but at home, in “Luh-cone-ya,” it made you an insider.
You played it up, hyperbolic, an exaggerated self-portrait,
courting rejection, testing, daring, like the glassy point
of your eye over your cigarette-sidled smile.
There’s no hope here of rendering your braggadocio
and swagger, your moments of keen arrogance
from knowing more than you should,
for escaping your home-spun ignorance,
more open-minded than anyone guessed.
You were my secret and we were the same, though I denied it.

No prose could explain how you called me to my roots,
made me face my denial, and how I almost hated you for it.
If not for the our talks on philosophy and politics,
if you hadn’t hungered for the written word,
if I hadn’t called you my cowboy intellectual,
I’d have run instead of climbing on the 4-wheeler with you.
I’d have missed that chance to sit by the river, cold with autumn,
a school of silver fish catching the last of the light,
hundreds flashing in mid-air, the music of their splashes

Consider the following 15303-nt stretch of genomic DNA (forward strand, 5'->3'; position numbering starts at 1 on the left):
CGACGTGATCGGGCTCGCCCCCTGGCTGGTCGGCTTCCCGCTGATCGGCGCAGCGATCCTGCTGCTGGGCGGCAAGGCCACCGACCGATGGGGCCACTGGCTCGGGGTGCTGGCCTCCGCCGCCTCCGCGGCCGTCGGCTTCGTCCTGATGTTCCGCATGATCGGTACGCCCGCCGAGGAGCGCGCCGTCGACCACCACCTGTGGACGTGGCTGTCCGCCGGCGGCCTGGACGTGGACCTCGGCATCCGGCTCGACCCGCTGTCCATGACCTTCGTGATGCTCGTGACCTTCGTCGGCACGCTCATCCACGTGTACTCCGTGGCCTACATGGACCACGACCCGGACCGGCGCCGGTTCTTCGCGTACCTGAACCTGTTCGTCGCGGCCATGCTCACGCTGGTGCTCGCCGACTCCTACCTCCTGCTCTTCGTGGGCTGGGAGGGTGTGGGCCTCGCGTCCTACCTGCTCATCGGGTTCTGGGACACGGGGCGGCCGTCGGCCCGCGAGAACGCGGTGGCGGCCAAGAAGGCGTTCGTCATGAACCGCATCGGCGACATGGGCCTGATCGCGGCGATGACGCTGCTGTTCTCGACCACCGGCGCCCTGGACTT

and the hiss of the fire, burning with wood
smoothed and bleached by the currents.

No epic could possibly expose your monumental battles,
your accidental birth, adoption, a distant father,
two brain tumors, back injuries from constructing
with molten steel, your face scarred with burns
from sparks flying up under the safety shield.
Your swollen leg, draining cancer from your gut,
succeeded where everything else failed. You died,
barely 40 and I still haven’t cried, though my chest hurts
and I feel the hole; I can’t believe you’re gone.

Nothing I could write will make anyone feel
the way I feel when I see the chalk on the wall,
a message left on the brick last year when you didn’t show
at the smoking area, our meeting place for nicotine
and papers; real, honest critique that you drank up,
the world somehow clearer because you finally knew
when to use that and which and what a preposition was about.
You loved irony. Your eyes narrowed to slits when you saw it.

No play would be complete without you playing yourself
because no one was shaped like you, carved by farmland,
a refugee in California, healed by shamans, prodigal’s son
returning with ambition that will never be realized now.
Your sense of humor is gone, along with your wacky faces,
no more trips to the cemetery, sharing a smoke in the sunlight,
a headstone between us like a missed prophecy.

No academic thesis will deconstruct you,
your odd mix of farm-grown axioms sprinkled
among the scholarly vernacular of our chats,